Testimony of Pilot # 29
‘Dogfighting makes movies. Close air support wins wars,’
Colonel Steve Ladd (USAF, Ret) recently published From F-4 Phantom to A-10 Warthog; Memoirs of a Cold War Fighter Pilot, and has graciously provided RememberedSky with a key excerpt particularly pertinent to RS’s major thread of air-ground or attack missions recently catalogued and highlighted in the post Anthology – RememberedSky Vietnam Airwar ’72-73 Stories.
Note that definitive of US Air Force usage, despite half of Steve’s 4000+ hour career in the A-10 attack aircraft, he refers to himself as a fighter pilot, and indeed in both the F-4 and A-10 aircraft his squadrons were Tactical Fighter Squadrons.
The Air Force and the aviation branch of the U.S. Navy have similar roles and missions but have distinct differences, mostly (but not all) of course driven and centered around the aircraft carrier.
Historically, through WWII navy squadron designation indicated their mission – VB, dive bombers, VT-torpedo bombers, VS, scouting and dive bombers, and VF, fighter or air-air. In the 50s the VB/VS/VT consolidated under the nomenclature “VA” for attack, air-ground missions. This remained until the replacement of both F-4s and A-7s by the F/A-18 Hornet with squadron designation becoming “VFA,” strike fighter squadrons, tasked to do both air-air and air-ground. From the Air Corps/Air Force perspective in the 30s the decision was made to not design, purchase, or designate “A” attack a/c. They did violate their rules with the A-1 Skyraider, A-7D, and the A-10, and thus they had Tactical Air Command fighters and Strategic Air Command bombers (strategic bombing tasking – B-17, B-29, B-52, etc).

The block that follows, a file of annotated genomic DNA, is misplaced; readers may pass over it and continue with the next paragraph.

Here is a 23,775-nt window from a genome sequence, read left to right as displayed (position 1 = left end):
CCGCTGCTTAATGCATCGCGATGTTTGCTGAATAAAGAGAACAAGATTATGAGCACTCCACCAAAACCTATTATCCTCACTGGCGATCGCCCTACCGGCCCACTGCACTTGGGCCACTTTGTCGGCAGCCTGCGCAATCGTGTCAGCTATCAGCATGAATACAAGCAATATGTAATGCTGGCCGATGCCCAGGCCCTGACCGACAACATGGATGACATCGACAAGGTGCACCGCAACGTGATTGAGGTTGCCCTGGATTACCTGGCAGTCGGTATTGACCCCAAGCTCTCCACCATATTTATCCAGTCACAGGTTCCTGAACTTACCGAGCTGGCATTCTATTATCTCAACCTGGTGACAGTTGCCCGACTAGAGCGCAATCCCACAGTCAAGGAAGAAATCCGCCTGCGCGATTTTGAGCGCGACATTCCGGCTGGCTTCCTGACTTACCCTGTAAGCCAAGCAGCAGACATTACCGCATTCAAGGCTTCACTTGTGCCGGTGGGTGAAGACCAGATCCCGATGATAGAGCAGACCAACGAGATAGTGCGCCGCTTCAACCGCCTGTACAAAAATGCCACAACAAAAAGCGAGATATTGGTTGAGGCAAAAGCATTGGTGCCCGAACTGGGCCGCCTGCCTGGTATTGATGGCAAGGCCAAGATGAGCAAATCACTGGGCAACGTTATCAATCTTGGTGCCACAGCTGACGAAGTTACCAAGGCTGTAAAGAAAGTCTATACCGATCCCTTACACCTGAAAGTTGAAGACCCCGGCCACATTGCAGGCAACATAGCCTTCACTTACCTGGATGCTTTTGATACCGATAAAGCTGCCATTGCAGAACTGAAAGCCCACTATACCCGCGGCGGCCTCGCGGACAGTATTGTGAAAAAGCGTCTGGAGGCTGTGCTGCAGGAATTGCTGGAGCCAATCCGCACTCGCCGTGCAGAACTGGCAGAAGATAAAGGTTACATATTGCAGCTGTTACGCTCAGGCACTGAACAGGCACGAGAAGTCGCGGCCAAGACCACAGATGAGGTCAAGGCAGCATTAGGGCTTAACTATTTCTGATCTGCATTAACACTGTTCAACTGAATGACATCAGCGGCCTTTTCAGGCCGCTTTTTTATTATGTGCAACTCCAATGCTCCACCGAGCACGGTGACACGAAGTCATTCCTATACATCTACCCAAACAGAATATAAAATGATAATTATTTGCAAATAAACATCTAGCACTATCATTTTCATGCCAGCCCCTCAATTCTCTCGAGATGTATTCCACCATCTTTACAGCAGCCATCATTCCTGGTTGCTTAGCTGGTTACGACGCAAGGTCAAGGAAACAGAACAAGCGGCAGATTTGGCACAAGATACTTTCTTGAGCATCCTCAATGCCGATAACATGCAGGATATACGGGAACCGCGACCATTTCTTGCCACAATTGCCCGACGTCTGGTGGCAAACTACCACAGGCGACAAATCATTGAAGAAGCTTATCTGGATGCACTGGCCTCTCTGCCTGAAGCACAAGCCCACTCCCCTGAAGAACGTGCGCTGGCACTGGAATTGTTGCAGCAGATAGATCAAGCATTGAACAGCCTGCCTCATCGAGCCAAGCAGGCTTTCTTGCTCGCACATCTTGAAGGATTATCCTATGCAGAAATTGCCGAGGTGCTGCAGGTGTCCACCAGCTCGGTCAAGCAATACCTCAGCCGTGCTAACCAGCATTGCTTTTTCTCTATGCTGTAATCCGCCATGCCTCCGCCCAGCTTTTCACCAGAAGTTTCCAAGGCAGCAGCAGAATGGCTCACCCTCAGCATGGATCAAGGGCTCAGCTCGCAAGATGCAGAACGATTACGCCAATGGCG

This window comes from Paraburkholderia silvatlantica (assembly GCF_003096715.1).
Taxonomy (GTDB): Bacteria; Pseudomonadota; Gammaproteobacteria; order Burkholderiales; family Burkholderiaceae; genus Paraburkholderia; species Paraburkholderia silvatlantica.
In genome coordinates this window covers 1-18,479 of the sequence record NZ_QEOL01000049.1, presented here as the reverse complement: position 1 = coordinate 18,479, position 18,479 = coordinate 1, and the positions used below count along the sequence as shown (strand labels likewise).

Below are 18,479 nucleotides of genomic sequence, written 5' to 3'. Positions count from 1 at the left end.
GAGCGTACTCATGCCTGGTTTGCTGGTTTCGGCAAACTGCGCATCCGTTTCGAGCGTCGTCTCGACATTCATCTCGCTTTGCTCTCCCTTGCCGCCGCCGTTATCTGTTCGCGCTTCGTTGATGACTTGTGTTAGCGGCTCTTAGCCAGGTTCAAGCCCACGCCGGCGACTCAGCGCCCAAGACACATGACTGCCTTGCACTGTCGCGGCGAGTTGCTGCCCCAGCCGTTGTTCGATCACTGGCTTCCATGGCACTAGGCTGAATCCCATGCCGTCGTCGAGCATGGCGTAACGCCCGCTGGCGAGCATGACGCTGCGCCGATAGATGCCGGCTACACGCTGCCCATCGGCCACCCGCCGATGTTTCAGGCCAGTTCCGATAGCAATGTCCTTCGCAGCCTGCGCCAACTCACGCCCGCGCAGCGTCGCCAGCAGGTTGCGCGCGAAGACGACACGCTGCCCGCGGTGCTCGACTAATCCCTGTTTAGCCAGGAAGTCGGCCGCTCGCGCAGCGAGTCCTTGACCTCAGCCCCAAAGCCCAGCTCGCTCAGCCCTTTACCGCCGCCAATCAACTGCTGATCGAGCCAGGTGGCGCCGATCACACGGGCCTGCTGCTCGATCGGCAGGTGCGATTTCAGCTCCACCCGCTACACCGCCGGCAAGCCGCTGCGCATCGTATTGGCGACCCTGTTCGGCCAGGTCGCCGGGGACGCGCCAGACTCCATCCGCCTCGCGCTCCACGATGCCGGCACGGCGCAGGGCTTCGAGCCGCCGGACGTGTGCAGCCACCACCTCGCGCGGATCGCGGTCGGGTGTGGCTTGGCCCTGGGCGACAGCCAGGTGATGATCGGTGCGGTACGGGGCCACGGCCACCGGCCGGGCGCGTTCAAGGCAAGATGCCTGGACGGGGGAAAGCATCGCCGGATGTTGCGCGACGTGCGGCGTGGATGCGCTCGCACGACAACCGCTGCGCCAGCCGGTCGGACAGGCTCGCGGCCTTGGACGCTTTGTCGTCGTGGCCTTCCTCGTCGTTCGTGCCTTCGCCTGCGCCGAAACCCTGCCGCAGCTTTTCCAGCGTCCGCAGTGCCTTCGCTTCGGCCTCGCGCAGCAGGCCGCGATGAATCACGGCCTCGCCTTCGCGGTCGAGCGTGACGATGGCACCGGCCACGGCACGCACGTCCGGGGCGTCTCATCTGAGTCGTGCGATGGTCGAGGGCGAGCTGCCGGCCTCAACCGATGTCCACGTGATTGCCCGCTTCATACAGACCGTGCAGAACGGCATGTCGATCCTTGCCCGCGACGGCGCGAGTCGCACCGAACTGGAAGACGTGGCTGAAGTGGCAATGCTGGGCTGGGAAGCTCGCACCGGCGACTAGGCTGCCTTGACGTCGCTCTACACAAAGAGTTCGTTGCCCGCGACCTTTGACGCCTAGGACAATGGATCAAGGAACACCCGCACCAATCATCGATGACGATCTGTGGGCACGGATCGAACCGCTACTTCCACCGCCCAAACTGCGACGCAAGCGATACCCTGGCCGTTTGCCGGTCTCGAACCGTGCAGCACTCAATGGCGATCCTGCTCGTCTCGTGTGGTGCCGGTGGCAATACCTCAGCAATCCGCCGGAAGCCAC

And so, considering first the air-ground mission and then differences in the two services, and terminology, Col Ladd’s career experiences are of great interest in regard to the focus of RememberedSky and so…
OBTW, really well written and highly recommended!!!